Our coalition of business leaders at the Colorado Business Roundtable can provide immediate feedback regarding proposed public policy so elected officials are aware of how proposed laws might affect wages, hiring, benefits, capital expenditures and more. While well intentioned, many proposed laws do not consider the longer-term unintended consequences in terms of economic impact.
My best advice for policy makers in helping to shape Colorado’s economic recovery — listen to the private sector.
CP: Aside from the coming COVID recovery, what other policy initiatives — whether local, legislative or otherwise — are at the top of the roundtable’s agenda for the coming year?
Brown: We generally focus on longer-term policy priorities like smart regulation, workforce development, and transportation and infrastructure.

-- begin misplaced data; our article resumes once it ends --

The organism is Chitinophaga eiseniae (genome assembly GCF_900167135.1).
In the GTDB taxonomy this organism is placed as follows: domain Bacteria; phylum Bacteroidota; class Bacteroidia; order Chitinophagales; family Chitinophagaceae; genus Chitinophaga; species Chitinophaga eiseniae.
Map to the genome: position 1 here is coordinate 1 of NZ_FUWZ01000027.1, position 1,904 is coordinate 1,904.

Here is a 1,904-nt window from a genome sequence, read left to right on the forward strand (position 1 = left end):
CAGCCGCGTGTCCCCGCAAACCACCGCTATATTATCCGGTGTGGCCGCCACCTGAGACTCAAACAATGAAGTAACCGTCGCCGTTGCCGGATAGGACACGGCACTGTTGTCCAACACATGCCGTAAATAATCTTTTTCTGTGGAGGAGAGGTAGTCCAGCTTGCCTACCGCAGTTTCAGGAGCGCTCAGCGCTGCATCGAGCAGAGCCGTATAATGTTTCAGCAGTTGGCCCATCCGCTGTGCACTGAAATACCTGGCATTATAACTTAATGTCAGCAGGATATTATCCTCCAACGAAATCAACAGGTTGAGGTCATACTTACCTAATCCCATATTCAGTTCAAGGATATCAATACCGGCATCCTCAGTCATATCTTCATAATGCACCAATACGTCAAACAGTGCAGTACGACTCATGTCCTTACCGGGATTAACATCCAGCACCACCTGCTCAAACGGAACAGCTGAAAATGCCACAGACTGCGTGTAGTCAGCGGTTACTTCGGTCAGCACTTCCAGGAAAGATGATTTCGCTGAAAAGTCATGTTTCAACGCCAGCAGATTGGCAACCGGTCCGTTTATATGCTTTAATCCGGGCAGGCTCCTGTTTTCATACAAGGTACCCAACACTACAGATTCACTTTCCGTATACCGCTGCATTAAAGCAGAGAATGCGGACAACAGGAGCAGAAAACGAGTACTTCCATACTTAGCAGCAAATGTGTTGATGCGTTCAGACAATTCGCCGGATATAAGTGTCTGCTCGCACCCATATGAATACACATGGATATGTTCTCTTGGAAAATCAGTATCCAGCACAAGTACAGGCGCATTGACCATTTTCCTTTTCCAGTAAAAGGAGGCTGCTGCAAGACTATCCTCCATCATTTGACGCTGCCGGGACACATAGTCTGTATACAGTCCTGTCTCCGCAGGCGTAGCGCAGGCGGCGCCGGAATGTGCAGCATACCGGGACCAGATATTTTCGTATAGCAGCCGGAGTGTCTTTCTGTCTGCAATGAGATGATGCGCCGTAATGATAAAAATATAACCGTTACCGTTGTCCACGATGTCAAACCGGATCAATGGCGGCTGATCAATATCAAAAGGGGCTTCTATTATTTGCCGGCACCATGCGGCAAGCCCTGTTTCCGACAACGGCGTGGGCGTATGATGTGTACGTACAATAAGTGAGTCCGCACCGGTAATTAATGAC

We’ve launched a Virtual Roundtable Series, hosting substantive conversations with thought leaders, CEOs, and elected officials about how our policy priorities work within this "new normal." (If you want to join in, you can find them at www.cobrt.com.)
Whatever our policy priorities were just a few months ago, everything has changed. We’re bringing our business executives together to collaborate re: short- and long-term economic fixes to Colorado and we’re working with government, nonprofits, and elected leaders to collaborate in any way to help Colorado get back on its feet quickly.